Maya Keyboard Shortcut Cheats

Improve your Maya workflow with these hotkeys

Autodesk Maya

Autodesk Maya / Creative Tools / CC BY 2.0

With a program as complex as Maya, there's so much functionality that unless you're an incredibly versatile artist, there will be parts of the package that you'll barely touch.

The key to learning a sophisticated piece of software is to break it down and approach it according to the features you'll be most likely to need on a daily basis. Only after you've learned the core fundamentals should you begin attacking some of the more specialized facets of the software.

While you could just as easily open your Maya help documents and bring up a sprawling list of keyboard shortcuts, we thought it would be beneficial to provide an abbreviated list that just shows you the essentials — the stuff you'll be most likely to need in your first weeks or months with the software.

This list is meant to supplement our existing Maya training. We go into greater detail for each of the functions listed in the first lessons of our training series, so if something isn't making sense, be sure to refer back to the earlier material.

Navigation Shortcuts

The navigation commands are central to virtually everything you do in Maya. Don't let yourself fall into the trap of thinking that just because something looks good from the front or side that it'll look good from every angle. You should be continually orbiting around your model and viewing it from every possible perspective.

  • Alt+RMB+Drag - Rotate camera (tumble).
  • Alt+LMB+Drag (or Scroll Wheel) - Zoom in/out. This doesn't actually "zoom" the camera lens, but instead moves the camera forward or backward in space (like a dolly).
  • Alt+MMB+Drag - Track (Move the camera up, down, left, or right).
  • Spacebar - Tap spacebar to switch between four-panel and single-panel layouts.


After the navigation controls, the manipulator shortcuts are almost like “home-row” for a modeler. Q, W, E, and R let you switch between the selection, translate, scale, and rotate tools quickly and efficiently.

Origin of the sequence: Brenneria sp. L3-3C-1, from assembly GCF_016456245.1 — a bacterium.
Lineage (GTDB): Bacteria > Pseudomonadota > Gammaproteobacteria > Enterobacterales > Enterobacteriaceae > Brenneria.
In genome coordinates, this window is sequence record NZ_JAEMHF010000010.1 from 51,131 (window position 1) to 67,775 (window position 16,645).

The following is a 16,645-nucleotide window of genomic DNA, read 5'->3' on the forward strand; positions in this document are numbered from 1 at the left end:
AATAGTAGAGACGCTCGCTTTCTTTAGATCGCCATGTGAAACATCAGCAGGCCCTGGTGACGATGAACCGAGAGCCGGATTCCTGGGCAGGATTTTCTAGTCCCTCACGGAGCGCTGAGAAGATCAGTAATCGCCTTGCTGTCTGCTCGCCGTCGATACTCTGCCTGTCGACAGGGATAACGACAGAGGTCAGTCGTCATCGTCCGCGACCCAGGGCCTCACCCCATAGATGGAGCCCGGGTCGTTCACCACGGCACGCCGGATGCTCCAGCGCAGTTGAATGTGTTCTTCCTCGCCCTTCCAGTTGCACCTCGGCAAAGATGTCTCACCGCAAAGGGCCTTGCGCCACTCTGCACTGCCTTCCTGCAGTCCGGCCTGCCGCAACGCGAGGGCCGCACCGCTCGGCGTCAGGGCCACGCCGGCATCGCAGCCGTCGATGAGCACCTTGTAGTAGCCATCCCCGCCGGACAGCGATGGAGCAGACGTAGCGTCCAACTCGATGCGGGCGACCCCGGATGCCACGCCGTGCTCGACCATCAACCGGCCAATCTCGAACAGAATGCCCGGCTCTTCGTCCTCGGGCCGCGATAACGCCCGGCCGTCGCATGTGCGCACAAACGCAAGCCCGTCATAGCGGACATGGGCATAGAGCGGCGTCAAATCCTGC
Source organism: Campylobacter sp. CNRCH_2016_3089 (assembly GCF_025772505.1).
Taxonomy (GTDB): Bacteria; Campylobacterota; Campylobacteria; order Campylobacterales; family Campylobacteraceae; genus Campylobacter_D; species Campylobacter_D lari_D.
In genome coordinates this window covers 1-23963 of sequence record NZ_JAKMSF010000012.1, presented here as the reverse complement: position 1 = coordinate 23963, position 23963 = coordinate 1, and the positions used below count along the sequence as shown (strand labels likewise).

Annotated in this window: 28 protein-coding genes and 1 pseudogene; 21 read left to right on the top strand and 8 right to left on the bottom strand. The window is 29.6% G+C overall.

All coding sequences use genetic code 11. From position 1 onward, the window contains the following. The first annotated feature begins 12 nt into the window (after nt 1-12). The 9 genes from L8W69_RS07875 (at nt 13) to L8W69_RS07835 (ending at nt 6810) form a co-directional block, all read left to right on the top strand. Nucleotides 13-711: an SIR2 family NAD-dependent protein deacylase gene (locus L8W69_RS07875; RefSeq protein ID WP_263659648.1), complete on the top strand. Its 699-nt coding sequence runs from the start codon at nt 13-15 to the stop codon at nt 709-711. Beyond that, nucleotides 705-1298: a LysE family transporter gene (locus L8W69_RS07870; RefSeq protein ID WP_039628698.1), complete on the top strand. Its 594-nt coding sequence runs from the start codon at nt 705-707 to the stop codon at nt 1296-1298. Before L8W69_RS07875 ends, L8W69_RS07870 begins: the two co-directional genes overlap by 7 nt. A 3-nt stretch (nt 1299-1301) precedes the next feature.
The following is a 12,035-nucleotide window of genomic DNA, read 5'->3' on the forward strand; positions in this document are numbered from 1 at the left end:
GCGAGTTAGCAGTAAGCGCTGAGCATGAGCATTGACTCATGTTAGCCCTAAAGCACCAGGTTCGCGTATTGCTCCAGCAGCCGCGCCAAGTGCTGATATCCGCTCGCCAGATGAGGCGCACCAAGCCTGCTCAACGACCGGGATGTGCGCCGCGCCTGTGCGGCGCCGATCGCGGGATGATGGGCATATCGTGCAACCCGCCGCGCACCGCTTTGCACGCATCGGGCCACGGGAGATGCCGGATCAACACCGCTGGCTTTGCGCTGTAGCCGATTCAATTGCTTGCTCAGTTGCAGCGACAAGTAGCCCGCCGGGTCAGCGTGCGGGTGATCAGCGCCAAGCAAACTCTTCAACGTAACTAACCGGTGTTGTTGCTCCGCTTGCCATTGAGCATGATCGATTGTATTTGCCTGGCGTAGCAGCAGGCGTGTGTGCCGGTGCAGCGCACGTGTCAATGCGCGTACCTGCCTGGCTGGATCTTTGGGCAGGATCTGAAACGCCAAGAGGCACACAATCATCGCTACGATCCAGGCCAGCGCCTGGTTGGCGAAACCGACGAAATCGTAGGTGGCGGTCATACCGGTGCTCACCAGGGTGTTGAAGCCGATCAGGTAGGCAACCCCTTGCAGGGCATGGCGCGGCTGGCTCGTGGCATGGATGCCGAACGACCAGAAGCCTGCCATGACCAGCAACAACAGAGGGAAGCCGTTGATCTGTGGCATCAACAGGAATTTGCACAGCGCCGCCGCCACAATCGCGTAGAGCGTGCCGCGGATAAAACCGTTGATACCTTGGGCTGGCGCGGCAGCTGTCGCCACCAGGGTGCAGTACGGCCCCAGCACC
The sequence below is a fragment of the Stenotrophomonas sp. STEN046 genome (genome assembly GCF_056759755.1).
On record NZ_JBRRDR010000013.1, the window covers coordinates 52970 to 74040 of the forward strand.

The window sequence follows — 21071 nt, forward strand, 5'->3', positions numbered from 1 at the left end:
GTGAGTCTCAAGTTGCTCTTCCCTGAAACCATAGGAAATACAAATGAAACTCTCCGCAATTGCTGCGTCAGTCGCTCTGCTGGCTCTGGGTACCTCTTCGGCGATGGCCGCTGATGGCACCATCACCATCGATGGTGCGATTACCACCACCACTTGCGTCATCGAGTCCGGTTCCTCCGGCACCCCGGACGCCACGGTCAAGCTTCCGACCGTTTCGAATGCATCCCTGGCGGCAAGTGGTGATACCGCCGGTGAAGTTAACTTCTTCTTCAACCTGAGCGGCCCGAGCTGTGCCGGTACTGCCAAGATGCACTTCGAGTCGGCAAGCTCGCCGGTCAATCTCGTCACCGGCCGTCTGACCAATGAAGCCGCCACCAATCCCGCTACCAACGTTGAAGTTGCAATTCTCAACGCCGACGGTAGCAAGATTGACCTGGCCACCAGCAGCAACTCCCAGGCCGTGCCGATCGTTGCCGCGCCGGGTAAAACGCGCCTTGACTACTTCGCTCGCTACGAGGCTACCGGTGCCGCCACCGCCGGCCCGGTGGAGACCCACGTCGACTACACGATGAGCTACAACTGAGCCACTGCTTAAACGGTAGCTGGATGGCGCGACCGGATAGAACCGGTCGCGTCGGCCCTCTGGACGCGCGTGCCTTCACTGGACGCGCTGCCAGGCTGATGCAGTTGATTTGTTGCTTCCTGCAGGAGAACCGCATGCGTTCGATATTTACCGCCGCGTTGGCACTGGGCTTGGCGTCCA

• Q - Selection Tool
  • W - Translate (Move)
  • E - Rotate
  • R - Scale

Viewport Command Shortcuts

Most of Maya's viewport options can be accessed from the number keys. Numerals 1-3 control object smoothing, while 4-7 control Maya's display modes:

  1. Sub-D Preview / Smoothing:
    1. 1 - Polygon cage (smoothing off)
    2. 2 - Polygon cage + Subdivision Preview
    3. 3 - Subdivision Preview (smoothing on)
  2. Display Modes:
    1. 4 - Wireframe
    2. 5 - Shaded
    3. 6 - Texture Preview
    4. 6 - Lighting Preview

Miscellaneous Maya Shortcuts

And finally, here's a selection of miscellaneous tools you should get to know as soon as possible:

  • F - Frame object. Zooms in on an object so that it fills the viewport panel.
  • G - Repeat a command. It's tough to describe just how handy this can be to someone who hasn't done a whole lot of modeling, but this will be useful time and time again.
  • X - Snapping. Holding down X while using the move, scale, or rotate tools will enable grid snapping.
  • Ctrl+Z - Undo. Obviously, this is enormously useful. Maya's default memory allocation for the Undo function is limited at 50. This might sound like a lot of undoing, but we strongly recommend going into Settings/Preferences and setting the undo steps to something larger (like 100, 200, or even infinite.)
  • Ctrl+G - Group objects.
  • Ctrl+D - Duplicate
  • Shift+Ctrl+D - Duplicate special.
  • Ctrl+A - Open attribute editor.
  • (+ or -) - Scale manipulator tool up or down. Making your object manipulator larger actually gives you a finer degree of control over Maya's move, scale, and rotate tools. If you're having trouble with a precise object movement, try scaling your manipulator.
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